2016, 七月 星期五
Spotlight on "Tribeca ReActor"
JWT New York launched the “Tribeca ReActor” – a first of its kind machine – as a way to celebrate and promote the Tribeca Film Festival’s (TFF) 15th year. The campaign was awarded extensively at Cannes, bringing home a Silver Lion in Media, a Bronze Lion in Cyber, and a Bronze Lion in Promo & Activation.
The “Tribeca ReActor” combines facial recognition technology with motion sensors to create a device that allowed New Yorkers to unleash their inner thespian.
The booth recorded pedestrians as they re-enacting notable scenes from beloved films. The ReActor then dropped participants’ best performances into the real movie scenes to create YouTube videos that could be shared online via social channels.
No acting challenge is complete without a prize. The ReActor, which was stationed at various places around New York City, judged participants’ performances and rewarded the highest scores with free tickets to the Tribeca Film Festival.
JWT New York explains everything from the campaign’s initial design process to its Cannes success.
Watch the ReActor in action here.
How did the “Tribeca ReActor” capture the spirit of the Tribeca Film Festival? — The Tribeca Film Festival has always been about about bringing New Yorkers together with great movies. We decided to do it, literally.
What was the driving inspiration for the creation of the “Tribeca ReActor”? — The festival has become a huge showcase for film technology, from VR and other immersive experiences to the hardware that goes into making content for the modern audience. So, we decided early on to go with a tech-heavy idea. The last thing we wanted to do was give one of the world’s best film institutions a 30-second film.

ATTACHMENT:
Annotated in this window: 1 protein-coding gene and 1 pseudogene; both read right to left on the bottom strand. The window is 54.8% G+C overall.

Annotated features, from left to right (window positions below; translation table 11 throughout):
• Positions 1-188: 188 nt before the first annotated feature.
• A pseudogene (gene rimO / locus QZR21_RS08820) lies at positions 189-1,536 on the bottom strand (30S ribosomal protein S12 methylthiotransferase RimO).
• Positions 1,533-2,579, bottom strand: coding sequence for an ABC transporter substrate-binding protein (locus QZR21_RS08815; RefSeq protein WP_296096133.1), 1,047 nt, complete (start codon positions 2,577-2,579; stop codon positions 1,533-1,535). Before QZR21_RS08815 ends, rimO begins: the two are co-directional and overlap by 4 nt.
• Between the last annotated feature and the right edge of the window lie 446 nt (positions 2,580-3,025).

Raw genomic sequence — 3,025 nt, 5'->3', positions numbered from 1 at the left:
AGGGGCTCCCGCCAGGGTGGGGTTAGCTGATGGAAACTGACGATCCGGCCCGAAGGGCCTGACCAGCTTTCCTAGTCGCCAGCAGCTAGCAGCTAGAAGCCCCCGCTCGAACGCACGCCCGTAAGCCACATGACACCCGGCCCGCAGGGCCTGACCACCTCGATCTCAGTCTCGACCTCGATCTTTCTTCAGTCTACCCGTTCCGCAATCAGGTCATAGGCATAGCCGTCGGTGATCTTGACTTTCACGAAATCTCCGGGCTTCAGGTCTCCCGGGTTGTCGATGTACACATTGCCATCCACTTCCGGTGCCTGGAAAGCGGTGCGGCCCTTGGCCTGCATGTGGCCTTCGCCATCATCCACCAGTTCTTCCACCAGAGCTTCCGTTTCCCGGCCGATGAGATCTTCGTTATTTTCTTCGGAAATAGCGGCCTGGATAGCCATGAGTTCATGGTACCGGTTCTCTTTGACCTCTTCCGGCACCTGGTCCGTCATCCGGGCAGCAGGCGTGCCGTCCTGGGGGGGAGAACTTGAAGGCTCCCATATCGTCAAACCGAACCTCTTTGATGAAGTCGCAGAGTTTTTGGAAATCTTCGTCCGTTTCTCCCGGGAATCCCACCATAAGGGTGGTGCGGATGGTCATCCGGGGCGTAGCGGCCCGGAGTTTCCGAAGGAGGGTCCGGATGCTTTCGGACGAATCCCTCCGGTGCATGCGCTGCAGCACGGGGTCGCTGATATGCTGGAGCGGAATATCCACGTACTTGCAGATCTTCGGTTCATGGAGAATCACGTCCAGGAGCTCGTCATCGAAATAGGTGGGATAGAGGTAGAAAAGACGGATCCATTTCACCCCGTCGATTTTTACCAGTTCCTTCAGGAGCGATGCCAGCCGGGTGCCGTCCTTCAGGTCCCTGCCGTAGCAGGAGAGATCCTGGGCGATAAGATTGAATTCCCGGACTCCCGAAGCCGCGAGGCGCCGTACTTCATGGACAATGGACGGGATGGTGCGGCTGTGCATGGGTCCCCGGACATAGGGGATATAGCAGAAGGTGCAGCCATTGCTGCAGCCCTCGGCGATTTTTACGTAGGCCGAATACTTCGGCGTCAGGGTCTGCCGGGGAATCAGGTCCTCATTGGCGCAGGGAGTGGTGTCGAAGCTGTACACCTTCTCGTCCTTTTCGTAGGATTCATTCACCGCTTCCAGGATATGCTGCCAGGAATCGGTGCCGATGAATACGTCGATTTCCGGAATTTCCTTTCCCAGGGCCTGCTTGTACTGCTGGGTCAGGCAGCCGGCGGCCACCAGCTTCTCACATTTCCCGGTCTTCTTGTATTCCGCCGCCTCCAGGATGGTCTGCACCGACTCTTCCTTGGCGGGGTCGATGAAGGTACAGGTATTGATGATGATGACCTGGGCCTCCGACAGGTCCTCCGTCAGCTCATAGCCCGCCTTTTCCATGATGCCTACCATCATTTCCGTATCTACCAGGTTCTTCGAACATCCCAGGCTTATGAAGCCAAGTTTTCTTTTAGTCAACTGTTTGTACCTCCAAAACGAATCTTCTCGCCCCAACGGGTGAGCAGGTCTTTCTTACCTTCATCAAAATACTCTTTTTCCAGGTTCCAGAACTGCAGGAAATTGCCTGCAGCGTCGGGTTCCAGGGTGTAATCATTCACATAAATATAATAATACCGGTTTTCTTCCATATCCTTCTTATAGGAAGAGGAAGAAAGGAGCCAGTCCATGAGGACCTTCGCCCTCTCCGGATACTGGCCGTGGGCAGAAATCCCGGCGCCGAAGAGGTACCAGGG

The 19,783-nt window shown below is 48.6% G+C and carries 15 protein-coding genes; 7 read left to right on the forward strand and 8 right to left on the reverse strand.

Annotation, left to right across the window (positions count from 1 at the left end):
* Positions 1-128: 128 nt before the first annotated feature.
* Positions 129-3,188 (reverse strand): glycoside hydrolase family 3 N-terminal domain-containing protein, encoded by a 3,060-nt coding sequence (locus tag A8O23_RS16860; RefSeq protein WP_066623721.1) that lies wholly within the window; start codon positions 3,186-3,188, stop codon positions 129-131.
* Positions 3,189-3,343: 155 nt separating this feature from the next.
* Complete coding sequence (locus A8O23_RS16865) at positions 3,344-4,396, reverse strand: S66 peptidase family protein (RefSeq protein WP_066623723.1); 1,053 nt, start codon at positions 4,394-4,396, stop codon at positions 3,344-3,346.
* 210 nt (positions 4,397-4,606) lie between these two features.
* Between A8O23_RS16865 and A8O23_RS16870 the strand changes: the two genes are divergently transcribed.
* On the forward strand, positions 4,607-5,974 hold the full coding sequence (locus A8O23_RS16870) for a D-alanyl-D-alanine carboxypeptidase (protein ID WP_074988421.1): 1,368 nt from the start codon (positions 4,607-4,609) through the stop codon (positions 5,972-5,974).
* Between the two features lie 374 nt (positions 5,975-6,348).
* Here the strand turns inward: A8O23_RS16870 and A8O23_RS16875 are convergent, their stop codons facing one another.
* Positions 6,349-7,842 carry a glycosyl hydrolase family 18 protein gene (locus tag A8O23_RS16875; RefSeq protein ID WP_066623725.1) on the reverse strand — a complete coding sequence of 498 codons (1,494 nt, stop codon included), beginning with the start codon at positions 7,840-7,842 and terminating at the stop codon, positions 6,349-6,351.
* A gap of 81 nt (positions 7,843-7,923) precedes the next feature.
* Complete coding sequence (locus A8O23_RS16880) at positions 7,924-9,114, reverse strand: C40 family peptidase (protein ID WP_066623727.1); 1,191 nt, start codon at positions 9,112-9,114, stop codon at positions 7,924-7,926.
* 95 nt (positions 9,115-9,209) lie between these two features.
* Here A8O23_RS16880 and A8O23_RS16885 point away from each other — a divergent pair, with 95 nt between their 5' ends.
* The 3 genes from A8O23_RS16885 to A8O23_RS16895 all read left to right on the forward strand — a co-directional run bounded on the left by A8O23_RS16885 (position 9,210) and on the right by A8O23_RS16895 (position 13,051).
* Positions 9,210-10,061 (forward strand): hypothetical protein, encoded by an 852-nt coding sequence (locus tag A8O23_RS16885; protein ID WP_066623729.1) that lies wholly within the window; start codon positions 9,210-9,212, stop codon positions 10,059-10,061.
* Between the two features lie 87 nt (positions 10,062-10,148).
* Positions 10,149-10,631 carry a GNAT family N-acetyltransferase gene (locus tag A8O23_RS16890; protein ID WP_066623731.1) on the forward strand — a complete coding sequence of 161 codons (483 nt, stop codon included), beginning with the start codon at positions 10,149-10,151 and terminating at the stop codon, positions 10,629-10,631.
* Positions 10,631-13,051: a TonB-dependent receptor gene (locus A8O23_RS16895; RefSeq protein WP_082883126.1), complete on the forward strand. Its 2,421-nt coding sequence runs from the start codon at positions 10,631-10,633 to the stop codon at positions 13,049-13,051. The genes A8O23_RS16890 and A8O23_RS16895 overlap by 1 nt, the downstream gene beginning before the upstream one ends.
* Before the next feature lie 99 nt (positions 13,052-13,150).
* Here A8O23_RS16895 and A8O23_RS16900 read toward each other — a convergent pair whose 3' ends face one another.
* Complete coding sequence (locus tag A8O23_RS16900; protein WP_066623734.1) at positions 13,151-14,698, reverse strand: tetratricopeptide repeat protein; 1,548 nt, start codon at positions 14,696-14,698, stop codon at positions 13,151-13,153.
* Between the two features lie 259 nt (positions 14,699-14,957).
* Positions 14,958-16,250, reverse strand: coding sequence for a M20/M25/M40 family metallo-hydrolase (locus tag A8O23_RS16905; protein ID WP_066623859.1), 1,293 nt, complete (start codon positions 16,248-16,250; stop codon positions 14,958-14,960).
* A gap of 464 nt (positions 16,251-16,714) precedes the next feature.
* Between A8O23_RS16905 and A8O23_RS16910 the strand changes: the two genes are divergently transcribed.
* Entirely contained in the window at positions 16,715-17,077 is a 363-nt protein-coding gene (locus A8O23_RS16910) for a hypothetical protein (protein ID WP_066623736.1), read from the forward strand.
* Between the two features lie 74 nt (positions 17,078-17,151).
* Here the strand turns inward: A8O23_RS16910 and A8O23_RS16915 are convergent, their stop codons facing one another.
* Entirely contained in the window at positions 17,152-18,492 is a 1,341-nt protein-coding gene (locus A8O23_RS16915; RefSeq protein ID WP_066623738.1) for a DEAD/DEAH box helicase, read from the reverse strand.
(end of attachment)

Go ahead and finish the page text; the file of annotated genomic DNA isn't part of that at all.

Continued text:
Can you explain a little bit about the design and technology behind the ReActor? — It all starts with the Intel RealSense (F200) camera which is actually the world’s first depth sensing camera. This allowed us to both analyze expressions and gestures and paint users out so we could drop them into movie scenes in real time. This along with voice recognition, allowed us to collect hundreds of data points for judging. We then had to write commands to connect all the pieces together and then of course added in sharing capabilities. We also made the decision to do all analysis and modifications remotely, so our team in Nova Scotia could push updates to the machine as it traveled the streets of New York.
What was the most rewarding part of this project? — Watching people use it. And watching the people…watching the people use it. The whole crowd had a blast with it. Especially when the Meg Ryan scene played out.
What was it like being recognized for a Silver Lion in Media after the hard work that went into the creation of the “Tribeca Reactor”? — It felt fantastic. We built this machine on an incredibly truncated timeline and on a very limited budget. And there’s no way it could have come together without a team working in complete partnership. This was the first Lion for many, so it was extra special.
What aspect of the “Tribeca ReActor” do you believe sparked the excitement New Yorkers felt when they encountered the machine? — Seeing themselves dropped into scene was definitely a huge hit. It’s one thing to act, it’s another thing to see your performance judged on screen in front of a crowd. We were hoping that people got a little taste of how hard it is to pull off a big scene.